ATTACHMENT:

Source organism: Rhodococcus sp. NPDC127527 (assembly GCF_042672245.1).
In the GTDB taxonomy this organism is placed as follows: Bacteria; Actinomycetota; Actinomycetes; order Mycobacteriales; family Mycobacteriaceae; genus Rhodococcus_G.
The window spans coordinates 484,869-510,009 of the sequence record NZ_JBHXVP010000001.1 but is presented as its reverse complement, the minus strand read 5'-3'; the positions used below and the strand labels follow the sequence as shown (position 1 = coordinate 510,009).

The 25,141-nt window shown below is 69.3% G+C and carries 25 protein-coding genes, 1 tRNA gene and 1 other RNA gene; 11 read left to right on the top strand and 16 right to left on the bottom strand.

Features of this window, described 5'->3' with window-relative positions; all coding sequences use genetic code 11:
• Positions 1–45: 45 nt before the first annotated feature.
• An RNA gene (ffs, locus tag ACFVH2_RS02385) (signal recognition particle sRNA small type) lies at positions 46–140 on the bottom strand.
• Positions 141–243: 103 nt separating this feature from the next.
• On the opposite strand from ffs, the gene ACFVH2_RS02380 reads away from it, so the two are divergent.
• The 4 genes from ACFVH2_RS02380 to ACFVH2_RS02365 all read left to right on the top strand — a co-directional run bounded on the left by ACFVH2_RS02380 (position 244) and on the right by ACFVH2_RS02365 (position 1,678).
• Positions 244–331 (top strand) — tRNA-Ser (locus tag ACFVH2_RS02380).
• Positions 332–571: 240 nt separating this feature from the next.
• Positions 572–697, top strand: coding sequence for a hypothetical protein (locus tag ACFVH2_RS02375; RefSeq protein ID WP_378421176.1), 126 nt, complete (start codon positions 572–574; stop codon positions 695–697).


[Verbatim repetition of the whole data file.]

Source organism: Rhodococcus sp. NPDC127527 (assembly GCF_042672245.1).
In the GTDB taxonomy this organism is placed as follows: Bacteria; Actinomycetota; Actinomycetes; order Mycobacteriales; family Mycobacteriaceae; genus Rhodococcus_G.
The window spans coordinates 484,869-510,009 of the sequence record NZ_JBHXVP010000001.1 but is presented as its reverse complement, the minus strand read 5'-3'; the positions used below and the strand labels follow the sequence as shown (position 1 = coordinate 510,009).

The 25,141-nt window shown below is 69.3% G+C and carries 25 protein-coding genes, 1 tRNA gene and 1 other RNA gene; 11 read left to right on the top strand and 16 right to left on the bottom strand.

Features of this window, described 5'->3' with window-relative positions; all coding sequences use genetic code 11:
• Positions 1–45: 45 nt before the first annotated feature.
• An RNA gene (ffs, locus tag ACFVH2_RS02385) (signal recognition particle sRNA small type) lies at positions 46–140 on the bottom strand.
• Positions 141–243: 103 nt separating this feature from the next.
• On the opposite strand from ffs, the gene ACFVH2_RS02380 reads away from it, so the two are divergent.
• The 4 genes from ACFVH2_RS02380 to ACFVH2_RS02365 all read left to right on the top strand — a co-directional run bounded on the left by ACFVH2_RS02380 (position 244) and on the right by ACFVH2_RS02365 (position 1,678).
• Positions 244–331 (top strand) — tRNA-Ser (locus tag ACFVH2_RS02380).
• Positions 332–571: 240 nt separating this feature from the next.
• Positions 572–697, top strand: coding sequence for a hypothetical protein (locus tag ACFVH2_RS02375; RefSeq protein ID WP_378421176.1), 126 nt, complete (start codon positions 572–574; stop codon positions 695–697).